NVIDIA Confirms Plans To Drop "Kepler" GPU Driver Support
Written by Michael Larabel in NVIDIA on 11 June 2021 at 06:52 PM EDT. 29 Comments
NVIDIA --
Last month we reported on CUDA documentation pointing to the NVIDIA 470 driver series to be the last supporting GeForce GTX 600/700 Kepler GPUs and that has now been summed up more formally with new guidance out of NVIDIA.

NVIDIA confirmed today that their R470 driver series is the last to support Kepler GPUs ranging from the low-end GeForce GTX 630 through the high-end GeForce GTX 780 Ti and GTX TITAN / TITAN Black / TITAN Z graphics cards. Sans the GeForce GTX 750 graphics cards that are actually Maxwell rather than Kepler.


The R470 driver series though will be a long-lived driver branch and so NVIDIA will support it with critical security updates through September 2024. In the case of their Linux driver, they routinely update their legacy/long-lived driver branches for new Linux kernel and X.Org Server compatibility as well so it will work in newer releases of major Linux distributions.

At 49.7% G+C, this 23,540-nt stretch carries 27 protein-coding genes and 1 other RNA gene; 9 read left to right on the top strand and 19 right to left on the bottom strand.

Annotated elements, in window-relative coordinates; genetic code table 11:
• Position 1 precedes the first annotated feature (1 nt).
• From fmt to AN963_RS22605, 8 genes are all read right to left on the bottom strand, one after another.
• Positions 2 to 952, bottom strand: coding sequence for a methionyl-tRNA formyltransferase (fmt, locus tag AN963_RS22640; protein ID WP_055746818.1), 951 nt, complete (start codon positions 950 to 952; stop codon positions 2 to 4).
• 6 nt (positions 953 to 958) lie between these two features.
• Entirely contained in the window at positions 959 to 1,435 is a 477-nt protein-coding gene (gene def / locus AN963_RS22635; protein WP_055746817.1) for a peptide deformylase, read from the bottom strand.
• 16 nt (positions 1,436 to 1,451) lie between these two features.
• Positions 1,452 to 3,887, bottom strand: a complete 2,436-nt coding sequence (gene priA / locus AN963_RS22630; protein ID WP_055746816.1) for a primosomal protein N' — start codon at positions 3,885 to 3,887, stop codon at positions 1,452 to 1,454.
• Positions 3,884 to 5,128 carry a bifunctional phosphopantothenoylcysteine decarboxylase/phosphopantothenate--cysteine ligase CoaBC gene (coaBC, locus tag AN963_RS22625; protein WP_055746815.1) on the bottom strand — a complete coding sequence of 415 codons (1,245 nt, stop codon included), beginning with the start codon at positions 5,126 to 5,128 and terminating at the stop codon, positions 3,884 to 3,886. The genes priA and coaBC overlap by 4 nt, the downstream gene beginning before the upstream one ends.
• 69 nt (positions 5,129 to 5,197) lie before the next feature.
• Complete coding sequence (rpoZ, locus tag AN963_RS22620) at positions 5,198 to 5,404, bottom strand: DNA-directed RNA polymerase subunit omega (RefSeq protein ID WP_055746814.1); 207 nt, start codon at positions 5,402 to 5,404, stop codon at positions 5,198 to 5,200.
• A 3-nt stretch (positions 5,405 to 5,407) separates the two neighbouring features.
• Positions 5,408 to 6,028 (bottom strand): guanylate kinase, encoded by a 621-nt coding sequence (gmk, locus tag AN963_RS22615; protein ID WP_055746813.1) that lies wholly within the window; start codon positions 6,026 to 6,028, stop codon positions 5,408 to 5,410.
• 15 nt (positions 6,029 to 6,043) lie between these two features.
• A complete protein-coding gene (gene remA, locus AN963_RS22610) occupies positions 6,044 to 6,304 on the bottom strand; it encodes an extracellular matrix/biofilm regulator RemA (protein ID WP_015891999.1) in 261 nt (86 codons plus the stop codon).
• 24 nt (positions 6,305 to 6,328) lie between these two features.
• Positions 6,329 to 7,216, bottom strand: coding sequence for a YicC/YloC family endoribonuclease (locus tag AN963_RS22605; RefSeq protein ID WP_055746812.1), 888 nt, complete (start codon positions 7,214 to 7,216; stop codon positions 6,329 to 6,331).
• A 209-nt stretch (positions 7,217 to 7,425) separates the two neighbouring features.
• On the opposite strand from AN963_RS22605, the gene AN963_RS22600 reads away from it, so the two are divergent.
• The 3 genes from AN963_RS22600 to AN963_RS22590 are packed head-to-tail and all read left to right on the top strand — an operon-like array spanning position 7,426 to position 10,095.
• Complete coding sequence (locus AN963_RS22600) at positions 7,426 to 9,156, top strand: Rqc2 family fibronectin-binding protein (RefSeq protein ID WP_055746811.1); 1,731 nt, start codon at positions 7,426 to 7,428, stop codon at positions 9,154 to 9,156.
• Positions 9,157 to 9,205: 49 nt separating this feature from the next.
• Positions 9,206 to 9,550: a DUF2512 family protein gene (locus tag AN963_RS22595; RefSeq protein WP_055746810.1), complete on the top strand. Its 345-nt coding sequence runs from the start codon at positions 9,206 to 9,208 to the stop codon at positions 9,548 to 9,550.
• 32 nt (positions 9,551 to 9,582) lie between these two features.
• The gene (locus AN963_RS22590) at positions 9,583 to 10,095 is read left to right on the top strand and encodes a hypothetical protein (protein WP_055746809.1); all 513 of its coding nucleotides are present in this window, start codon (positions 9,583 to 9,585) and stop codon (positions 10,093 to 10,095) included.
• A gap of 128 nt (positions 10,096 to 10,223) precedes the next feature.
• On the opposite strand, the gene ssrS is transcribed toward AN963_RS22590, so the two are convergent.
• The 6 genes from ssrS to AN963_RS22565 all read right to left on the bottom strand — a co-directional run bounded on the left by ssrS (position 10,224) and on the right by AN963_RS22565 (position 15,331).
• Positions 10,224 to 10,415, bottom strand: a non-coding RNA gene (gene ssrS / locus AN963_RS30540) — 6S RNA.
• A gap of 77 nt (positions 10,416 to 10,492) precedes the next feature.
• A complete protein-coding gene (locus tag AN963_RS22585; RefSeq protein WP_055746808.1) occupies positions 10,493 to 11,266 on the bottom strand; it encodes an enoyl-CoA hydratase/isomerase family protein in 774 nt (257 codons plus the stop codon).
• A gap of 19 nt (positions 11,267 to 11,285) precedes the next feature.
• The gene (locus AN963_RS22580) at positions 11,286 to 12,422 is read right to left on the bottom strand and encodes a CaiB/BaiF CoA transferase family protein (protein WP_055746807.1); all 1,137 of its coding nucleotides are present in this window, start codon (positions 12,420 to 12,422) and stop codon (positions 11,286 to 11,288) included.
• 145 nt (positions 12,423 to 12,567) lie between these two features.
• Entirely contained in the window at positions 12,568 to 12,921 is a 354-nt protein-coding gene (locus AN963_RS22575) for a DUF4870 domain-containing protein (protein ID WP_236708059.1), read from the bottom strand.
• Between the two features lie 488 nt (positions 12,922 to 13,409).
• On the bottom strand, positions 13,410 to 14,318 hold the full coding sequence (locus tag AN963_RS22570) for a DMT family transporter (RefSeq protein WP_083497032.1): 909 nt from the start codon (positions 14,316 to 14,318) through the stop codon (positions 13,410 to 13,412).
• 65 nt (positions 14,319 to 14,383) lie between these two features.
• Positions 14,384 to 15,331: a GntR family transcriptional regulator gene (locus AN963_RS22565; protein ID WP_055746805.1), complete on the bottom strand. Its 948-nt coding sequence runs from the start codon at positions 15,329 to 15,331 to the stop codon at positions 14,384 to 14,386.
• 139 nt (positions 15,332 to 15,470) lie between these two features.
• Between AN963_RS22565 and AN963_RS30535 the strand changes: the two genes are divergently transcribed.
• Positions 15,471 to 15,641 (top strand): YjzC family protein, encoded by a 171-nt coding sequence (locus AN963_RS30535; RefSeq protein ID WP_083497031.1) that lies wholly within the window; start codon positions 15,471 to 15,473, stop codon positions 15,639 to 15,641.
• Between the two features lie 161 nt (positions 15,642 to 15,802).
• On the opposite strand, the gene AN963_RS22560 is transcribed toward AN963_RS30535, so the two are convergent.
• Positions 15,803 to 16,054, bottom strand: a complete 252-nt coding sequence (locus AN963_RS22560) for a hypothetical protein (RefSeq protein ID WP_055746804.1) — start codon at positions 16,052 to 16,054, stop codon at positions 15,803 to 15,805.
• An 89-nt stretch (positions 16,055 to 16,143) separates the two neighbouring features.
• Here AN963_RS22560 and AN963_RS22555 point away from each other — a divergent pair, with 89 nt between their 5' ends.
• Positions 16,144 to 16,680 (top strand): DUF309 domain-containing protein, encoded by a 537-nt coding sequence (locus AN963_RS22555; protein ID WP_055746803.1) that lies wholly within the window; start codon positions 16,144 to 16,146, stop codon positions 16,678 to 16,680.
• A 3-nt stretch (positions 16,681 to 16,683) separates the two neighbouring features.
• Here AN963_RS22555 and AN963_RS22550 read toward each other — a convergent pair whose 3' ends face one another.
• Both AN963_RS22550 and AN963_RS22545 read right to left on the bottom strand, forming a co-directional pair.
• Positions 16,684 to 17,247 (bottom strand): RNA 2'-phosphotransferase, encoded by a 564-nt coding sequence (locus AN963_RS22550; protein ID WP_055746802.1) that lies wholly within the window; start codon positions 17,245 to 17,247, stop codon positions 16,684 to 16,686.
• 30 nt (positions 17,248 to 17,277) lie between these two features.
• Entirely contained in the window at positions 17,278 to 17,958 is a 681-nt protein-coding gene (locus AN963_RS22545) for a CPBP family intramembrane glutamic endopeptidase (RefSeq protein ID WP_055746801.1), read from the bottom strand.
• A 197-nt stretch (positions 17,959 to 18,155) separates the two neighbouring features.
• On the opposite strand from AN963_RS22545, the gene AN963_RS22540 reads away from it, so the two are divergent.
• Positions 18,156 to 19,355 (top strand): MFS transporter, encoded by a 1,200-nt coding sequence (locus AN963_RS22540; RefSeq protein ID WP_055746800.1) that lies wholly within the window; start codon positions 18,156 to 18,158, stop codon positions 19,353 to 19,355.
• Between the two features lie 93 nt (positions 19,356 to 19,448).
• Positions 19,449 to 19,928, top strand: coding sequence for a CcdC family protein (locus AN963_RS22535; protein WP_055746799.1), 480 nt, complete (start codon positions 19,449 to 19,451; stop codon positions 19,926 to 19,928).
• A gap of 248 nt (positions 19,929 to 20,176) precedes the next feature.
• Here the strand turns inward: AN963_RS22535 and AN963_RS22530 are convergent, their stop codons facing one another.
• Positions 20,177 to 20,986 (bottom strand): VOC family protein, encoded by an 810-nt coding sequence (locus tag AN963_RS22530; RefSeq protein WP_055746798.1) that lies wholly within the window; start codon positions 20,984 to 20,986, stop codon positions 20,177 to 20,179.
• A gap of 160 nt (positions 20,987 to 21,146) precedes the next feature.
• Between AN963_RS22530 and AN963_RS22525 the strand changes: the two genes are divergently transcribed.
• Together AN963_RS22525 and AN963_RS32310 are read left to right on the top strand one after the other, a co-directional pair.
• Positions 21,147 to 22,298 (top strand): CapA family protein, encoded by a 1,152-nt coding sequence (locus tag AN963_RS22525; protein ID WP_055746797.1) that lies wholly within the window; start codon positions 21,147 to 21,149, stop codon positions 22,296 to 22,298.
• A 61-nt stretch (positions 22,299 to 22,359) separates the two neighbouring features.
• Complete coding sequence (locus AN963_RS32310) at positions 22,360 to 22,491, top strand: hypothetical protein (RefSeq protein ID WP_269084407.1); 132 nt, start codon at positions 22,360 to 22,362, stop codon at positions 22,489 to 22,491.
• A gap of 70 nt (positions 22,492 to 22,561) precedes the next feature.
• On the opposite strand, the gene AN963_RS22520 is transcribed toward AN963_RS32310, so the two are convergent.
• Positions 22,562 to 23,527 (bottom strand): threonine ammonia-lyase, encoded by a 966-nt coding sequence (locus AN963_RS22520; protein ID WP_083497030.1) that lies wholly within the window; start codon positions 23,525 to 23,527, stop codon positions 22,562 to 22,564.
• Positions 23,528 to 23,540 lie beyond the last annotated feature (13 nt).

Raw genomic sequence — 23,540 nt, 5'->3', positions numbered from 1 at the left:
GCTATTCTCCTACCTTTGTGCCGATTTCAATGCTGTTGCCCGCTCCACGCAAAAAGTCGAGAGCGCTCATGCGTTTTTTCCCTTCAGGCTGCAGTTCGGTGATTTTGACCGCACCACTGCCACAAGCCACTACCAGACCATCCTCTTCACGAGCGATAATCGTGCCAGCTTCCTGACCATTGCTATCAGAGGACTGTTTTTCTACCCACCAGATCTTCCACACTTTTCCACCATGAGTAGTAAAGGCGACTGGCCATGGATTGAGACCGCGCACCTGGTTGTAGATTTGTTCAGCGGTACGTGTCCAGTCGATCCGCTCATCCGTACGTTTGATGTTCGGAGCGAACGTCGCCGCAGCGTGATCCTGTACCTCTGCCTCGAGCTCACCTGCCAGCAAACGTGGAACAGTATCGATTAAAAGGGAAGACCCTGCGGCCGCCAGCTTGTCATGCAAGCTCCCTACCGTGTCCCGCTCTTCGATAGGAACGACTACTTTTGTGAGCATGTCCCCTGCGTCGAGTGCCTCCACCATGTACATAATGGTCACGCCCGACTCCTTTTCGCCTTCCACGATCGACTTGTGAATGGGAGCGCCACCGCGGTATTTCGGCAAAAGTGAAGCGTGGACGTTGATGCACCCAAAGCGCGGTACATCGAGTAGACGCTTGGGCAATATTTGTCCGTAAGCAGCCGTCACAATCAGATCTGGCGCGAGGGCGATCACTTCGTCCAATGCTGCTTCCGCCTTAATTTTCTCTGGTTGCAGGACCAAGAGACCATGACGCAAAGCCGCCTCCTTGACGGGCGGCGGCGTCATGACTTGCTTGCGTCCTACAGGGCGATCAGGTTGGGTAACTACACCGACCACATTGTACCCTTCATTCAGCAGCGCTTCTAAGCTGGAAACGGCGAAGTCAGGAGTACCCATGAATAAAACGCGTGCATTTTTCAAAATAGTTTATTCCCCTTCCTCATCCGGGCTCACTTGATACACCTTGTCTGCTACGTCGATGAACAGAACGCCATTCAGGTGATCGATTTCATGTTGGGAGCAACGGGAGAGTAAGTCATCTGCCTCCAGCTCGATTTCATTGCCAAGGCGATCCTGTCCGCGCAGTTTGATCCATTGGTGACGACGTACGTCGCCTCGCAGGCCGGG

The updated guidance from NVIDIA is in relation to their Windows GameReady drivers and can be seen here but the same R470 series cut-off applies to their Linux (and BSD and Solaris) drivers too with their shared code-base.

The NVIDIA 470 driver series will be introduced this summer with Wayland improvements and a lot of other new features... This is going to be a big driver update and one of the most exciting out of NVIDIA in recent times for Linux users while for those on GeForce GTX 600/700 series does mean the end of the road.

The open-source NVIDIA "Nouveau" Linux driver does have decent Kepler support that does allow re-clocking for semi-decent performance but that re-clocking needs to be done manually, there isn't any Nouveau Vulkan driver yet, etc. But at least their long-lived driver will still provide three more years of support to those rocking these now nearly decade old GPUs.
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Michael Larabel is the principal author of Phoronix.com and founded the site in 2004 with a focus on enriching the Linux hardware experience. Michael has written more than 20,000 articles covering the state of Linux hardware support, Linux performance, graphics drivers, and other topics. Michael is also the lead developer of the Phoronix Test Suite, Phoromatic, and OpenBenchmarking.org automated benchmarking software. He can be followed via Twitter or contacted via MichaelLarabel.com.

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